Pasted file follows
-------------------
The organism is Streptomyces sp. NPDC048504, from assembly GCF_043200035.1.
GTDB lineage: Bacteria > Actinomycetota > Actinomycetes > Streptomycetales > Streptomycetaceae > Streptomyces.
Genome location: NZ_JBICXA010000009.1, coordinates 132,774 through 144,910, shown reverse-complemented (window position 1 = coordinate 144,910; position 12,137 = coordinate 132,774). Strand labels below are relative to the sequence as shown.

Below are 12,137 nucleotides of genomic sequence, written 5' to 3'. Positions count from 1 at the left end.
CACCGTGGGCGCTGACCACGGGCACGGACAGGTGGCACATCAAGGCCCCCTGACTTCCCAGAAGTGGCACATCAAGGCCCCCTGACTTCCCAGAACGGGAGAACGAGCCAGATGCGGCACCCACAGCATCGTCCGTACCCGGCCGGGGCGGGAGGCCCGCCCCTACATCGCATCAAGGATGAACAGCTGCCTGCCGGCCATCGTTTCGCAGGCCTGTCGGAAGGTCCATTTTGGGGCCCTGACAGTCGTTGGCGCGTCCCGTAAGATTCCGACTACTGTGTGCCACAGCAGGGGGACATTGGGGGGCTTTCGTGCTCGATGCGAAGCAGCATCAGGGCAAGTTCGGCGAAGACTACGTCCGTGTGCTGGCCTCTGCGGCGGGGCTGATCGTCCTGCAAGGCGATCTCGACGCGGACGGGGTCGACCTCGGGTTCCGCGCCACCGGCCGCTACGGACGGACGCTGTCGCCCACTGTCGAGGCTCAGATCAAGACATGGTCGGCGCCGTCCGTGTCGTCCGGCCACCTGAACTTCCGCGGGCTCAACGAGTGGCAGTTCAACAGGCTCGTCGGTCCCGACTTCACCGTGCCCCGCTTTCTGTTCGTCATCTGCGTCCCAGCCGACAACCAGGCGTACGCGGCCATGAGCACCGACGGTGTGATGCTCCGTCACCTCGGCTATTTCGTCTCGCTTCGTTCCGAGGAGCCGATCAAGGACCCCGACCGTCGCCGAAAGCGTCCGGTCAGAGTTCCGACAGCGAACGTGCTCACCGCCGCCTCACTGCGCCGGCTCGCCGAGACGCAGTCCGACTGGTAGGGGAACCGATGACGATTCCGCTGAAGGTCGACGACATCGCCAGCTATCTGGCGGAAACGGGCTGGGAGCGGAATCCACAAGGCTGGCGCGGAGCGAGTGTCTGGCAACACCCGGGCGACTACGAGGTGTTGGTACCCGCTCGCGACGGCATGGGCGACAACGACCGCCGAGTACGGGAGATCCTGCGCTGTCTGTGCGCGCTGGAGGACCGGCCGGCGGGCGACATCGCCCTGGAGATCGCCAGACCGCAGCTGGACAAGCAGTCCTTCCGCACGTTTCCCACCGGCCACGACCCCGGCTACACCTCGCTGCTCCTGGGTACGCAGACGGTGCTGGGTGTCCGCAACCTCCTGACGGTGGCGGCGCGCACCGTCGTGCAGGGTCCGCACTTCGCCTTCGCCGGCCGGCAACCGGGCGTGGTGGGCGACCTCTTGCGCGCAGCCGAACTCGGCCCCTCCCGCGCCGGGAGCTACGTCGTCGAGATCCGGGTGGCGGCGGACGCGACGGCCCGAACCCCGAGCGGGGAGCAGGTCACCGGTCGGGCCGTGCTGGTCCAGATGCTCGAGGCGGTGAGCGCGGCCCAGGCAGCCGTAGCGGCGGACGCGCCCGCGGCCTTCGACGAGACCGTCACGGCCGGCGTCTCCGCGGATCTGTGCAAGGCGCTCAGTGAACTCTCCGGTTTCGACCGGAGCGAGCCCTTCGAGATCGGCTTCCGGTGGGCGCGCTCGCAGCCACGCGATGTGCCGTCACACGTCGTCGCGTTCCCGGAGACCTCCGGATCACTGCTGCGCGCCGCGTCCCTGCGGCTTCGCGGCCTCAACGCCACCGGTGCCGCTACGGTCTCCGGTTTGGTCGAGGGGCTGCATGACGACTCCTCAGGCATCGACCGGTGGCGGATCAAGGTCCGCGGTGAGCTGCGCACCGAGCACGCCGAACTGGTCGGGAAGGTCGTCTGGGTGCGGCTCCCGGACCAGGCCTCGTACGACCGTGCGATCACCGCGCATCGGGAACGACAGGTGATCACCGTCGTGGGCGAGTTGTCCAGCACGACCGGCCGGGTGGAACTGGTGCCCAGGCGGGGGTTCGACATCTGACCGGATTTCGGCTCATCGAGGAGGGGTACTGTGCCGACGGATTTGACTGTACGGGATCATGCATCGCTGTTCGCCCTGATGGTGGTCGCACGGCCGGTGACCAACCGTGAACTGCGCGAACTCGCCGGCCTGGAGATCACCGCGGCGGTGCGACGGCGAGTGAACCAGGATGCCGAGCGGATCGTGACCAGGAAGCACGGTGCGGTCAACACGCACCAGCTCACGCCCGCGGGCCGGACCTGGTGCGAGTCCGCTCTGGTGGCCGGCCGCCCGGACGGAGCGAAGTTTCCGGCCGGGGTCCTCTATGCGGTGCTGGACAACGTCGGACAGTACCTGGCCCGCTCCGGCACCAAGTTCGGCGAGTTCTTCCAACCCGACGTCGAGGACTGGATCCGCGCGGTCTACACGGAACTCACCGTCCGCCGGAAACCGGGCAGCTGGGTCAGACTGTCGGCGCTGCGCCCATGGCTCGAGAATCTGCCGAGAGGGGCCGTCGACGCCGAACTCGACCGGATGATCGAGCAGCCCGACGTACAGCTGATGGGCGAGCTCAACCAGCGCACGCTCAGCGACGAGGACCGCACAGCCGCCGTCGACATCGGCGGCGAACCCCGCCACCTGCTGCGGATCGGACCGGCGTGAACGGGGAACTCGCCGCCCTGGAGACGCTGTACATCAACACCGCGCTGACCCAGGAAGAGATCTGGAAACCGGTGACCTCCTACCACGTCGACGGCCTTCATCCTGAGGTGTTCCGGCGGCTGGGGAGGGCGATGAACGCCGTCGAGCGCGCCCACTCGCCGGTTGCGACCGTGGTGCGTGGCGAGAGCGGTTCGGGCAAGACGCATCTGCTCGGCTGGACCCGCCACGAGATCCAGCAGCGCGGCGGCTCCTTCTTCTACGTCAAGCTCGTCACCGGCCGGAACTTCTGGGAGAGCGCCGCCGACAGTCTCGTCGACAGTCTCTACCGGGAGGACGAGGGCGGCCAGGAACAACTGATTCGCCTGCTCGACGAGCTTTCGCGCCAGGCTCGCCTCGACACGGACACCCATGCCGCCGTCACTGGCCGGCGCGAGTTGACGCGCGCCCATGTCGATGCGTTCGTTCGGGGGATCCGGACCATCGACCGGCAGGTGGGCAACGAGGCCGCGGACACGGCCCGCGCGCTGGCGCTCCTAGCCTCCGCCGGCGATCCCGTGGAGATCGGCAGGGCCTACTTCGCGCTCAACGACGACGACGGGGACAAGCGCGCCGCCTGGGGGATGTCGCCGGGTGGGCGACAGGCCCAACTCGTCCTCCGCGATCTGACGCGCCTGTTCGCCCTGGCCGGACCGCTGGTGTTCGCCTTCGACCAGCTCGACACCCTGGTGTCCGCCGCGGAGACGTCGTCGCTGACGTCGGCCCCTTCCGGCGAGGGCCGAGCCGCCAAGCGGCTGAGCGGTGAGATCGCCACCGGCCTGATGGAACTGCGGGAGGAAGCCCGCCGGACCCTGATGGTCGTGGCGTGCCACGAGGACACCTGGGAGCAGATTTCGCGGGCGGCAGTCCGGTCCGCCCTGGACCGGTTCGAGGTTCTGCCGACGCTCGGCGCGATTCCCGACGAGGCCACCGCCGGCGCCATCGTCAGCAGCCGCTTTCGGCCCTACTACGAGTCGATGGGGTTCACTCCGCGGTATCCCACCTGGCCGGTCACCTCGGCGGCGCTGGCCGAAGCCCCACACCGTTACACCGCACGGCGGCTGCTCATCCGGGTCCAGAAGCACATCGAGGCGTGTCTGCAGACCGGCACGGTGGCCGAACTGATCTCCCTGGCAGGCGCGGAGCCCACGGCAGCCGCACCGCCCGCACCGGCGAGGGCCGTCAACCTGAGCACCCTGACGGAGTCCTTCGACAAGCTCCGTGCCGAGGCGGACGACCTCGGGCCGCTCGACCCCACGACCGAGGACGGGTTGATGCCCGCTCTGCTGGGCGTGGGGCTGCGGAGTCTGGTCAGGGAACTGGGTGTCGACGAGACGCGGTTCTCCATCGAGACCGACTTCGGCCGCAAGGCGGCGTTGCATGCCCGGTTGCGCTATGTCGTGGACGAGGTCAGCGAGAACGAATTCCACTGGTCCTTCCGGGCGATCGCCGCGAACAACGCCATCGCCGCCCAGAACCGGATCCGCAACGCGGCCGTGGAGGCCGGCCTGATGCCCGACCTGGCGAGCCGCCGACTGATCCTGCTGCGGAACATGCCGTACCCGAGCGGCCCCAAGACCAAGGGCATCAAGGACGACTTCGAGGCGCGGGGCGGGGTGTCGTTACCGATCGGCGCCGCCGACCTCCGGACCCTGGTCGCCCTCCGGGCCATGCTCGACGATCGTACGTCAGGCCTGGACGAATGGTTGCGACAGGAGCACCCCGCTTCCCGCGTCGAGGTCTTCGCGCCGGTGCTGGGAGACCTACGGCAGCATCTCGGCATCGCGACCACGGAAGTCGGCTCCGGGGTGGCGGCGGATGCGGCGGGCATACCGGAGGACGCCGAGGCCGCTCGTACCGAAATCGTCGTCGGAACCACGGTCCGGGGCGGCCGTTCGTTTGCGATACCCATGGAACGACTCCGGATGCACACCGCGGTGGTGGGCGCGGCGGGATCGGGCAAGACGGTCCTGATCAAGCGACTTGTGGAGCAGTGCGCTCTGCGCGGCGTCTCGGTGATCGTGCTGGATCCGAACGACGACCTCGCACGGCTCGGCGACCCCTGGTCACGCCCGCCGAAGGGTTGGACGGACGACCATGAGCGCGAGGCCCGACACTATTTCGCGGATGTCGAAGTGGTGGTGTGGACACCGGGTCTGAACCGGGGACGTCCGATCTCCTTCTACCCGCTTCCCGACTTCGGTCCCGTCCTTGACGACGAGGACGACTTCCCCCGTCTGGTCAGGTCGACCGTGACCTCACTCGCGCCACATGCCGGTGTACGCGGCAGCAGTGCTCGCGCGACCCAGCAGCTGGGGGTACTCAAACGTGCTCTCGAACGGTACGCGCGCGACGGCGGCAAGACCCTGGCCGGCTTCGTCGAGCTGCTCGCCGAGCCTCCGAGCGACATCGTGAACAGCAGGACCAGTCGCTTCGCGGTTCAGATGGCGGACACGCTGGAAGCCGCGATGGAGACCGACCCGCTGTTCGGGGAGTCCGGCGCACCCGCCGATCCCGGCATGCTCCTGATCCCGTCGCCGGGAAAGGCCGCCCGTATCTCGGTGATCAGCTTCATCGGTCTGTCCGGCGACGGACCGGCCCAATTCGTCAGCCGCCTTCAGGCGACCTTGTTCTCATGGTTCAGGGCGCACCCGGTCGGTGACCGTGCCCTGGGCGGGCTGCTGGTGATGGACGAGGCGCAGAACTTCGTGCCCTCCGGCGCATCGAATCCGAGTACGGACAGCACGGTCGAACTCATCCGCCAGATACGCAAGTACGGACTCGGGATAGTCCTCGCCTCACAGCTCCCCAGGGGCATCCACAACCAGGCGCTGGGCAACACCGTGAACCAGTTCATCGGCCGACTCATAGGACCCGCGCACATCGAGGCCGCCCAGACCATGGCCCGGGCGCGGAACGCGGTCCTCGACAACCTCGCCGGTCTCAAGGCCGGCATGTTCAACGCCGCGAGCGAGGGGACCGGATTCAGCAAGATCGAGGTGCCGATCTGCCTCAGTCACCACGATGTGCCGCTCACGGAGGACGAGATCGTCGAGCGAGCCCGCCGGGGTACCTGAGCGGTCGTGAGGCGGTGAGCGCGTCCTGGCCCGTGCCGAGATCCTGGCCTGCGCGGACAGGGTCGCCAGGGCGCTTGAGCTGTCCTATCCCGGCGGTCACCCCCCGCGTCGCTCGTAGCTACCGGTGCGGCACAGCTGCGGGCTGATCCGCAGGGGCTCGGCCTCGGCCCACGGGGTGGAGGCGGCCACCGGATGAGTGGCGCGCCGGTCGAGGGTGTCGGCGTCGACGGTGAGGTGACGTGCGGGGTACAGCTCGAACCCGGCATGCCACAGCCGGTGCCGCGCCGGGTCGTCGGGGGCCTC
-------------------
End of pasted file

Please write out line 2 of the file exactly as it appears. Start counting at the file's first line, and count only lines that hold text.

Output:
GTDB lineage: Bacteria > Actinomycetota > Actinomycetes > Streptomycetales > Streptomycetaceae > Streptomyces.